OT Lectionary

For those who want a change from the Gospel

2nd before Advent (Kingdom 3) – Daniel 12:1-3

These verses from the book of Daniel are important in the way they foreshadow a NT understanding of the resurrection of the dead, although there are some significant differences with, for example, Paul’s teaching on resurrection, notably in 1 Cor 15. But as always an understanding of the original context can led us in a completely different direction as we seek to understand what the original writer meant the original readers to understand by this passage. A good place to begin is to ask of v.1 ‘At what time?’ When a passage begins abruptly with a phrase like ‘At that time’ we get a very strong hint that we have come in half way through the story, and so we will need to look back to find the beginning. A helpful place to start is 11:40 which defines ‘this time’ as ‘the time of the end’, but even further back in 11:36 we get a list of the sins of ‘the king’, whom it is easy to identify as Antiochus IV, or Antiochus Epiphanes, who reigned from 175 – 164 BC. Note that the passage is very detailed about what he did wrong, but rather vague about his death (11:45), which suggests that this text comes from some time before his death, although well into his reign.

The picture we get is of an arrogant and ruthless man, whose name tells us that he is ‘God made manifest’, and who had no regard for any deity other than himself. Gathering to himself a gang of admirers, he went on a rampage conquering nations and taking their spoils. In particular he was known for his persecution of the Jews, and his desecration of the Temple. Previous Greek kings had tolerated Jewish culture and religion and left them to get on with it, but Antiochus reversed this policy, and subjected the Jews to harsh persecution, which led in time to the famous Maccabean revolt from 167 to 160 BC.

So the ‘this time’ of 12:1 is a time of trouble for the Jews, a time of fear and distrust of their monarch and his cronies, and a time when the godly suffered and the wicked appeared to prosper and grow rich and fat. It was a time of injustice when the cries of the righteous must have included ‘How long, O Lord?’ When is all this going to be sorted out? When are our corrupt rulers going to get the punishment they so justly deserve? The time of distress described in v.1 is of course ‘this time’ during which the author was writing, and through which the people were living.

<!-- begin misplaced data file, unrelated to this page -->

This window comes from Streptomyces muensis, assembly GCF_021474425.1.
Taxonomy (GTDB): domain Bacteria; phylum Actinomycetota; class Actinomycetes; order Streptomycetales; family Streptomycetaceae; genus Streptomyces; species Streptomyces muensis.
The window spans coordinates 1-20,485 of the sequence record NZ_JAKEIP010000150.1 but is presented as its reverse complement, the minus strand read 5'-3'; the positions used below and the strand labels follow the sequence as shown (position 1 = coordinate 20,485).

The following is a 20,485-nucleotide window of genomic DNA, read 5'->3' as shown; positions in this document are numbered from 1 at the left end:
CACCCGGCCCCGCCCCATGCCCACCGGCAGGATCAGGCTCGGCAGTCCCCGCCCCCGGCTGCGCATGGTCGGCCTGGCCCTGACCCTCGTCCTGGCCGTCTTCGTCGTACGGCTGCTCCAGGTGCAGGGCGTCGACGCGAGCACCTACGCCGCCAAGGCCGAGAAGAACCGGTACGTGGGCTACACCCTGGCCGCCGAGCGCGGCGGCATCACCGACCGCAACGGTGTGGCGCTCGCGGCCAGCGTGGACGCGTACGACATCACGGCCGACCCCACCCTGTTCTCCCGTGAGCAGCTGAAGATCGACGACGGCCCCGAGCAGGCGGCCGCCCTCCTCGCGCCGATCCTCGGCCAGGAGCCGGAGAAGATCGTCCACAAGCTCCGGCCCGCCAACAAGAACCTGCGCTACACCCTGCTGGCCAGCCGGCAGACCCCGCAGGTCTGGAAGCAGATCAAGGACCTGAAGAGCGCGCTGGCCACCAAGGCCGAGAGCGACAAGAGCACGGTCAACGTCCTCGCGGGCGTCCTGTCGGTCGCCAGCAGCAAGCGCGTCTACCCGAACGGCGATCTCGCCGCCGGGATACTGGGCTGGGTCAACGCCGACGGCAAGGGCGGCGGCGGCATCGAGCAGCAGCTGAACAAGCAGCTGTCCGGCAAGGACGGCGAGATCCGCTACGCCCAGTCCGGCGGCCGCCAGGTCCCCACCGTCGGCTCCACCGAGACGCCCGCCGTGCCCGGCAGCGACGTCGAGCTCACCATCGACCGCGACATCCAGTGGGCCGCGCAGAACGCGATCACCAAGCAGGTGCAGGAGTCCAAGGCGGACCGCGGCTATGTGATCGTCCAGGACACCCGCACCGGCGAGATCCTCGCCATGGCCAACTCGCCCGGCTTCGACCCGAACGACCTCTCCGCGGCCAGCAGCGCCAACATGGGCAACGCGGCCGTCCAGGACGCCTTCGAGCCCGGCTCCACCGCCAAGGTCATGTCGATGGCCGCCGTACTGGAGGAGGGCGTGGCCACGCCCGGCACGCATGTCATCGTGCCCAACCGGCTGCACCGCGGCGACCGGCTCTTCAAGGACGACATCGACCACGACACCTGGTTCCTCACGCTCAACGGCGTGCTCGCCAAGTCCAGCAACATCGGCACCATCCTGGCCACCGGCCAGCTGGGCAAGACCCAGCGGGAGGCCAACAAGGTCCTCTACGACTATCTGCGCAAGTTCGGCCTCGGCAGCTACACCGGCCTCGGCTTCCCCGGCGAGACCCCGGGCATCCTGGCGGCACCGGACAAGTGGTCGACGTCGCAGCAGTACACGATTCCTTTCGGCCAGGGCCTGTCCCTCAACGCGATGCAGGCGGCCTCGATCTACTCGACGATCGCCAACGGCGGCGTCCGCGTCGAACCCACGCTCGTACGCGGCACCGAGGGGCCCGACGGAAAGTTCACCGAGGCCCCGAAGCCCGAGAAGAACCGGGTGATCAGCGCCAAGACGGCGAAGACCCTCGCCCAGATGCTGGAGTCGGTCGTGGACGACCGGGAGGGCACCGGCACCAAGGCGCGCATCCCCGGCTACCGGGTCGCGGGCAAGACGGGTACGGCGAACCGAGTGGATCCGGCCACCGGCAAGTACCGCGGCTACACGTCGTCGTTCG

So the promise of resurrection is not so much about a Christian hope of eternity with God in the everlasting all-you-can-eat buffet: it is about a reversal. Since there seemed to be very little hope of anything changing now, when the ruler held such untouchable and corrupt power, and when any change of policy would be like turkeys voting for Christmas, the only hope lay in the future. Those who had been the victims of the cruelty of the king would rise to a new life where their fortunes would be diametrically changed, and presumably those who were not ‘wise’, another way of saying ‘godly’, would miss out on the rewards of the persecuted, and receive instead ‘shame and everlasting contempt’. This passage then is not merely a celebration of eternal life, but rather a celebration of the justice of God, his reign becoming fully manifest, and the restoring of a right balance in the world.

I will leave it to my dear readers to consider any parallels to our current times, but I think two issues are raised here: the need for faithfulness and the need for justice. Many passages in the NT which speak of the ‘end times’ call for steadfastness or patient endurance on the part of the saints. Only this morning I was listening to a podcast which suggested that interest in faith and religion has always declined in times of national trouble, and those who remain faithful are in the minority. The fact that a prophet is talking about the current crisis encourages us to believe that in spite of it all God does know what he is doing, and that nothing takes him by surprise. He will have the last word, and those who have remained faithful to him will be there to share it.

Secondly, though, this text, like so many more in the Bible, contrasts eternal joy with shame and punishment. As the Church increasingly preaches a gospel of ‘unconditional love’ and as a universalist approach which thinks that God is far too nice ever to exclude anyone from heaven grows in popularity, we do well to consider how the Jews who were enduring such persecution would have felt about this idea. I suspect rather like we might feel about the idea of Hitler or Bin Laden being welcomed into heaven. The God of righteousness revealed throughout the Scriptures is never seen as being so inclusive that even unrepentant sinners, who have wreaked havoc on so many lives, are OK really. Justice cries out for punishment, and if that punishment doesn’t come in this life, it surely will in the next.

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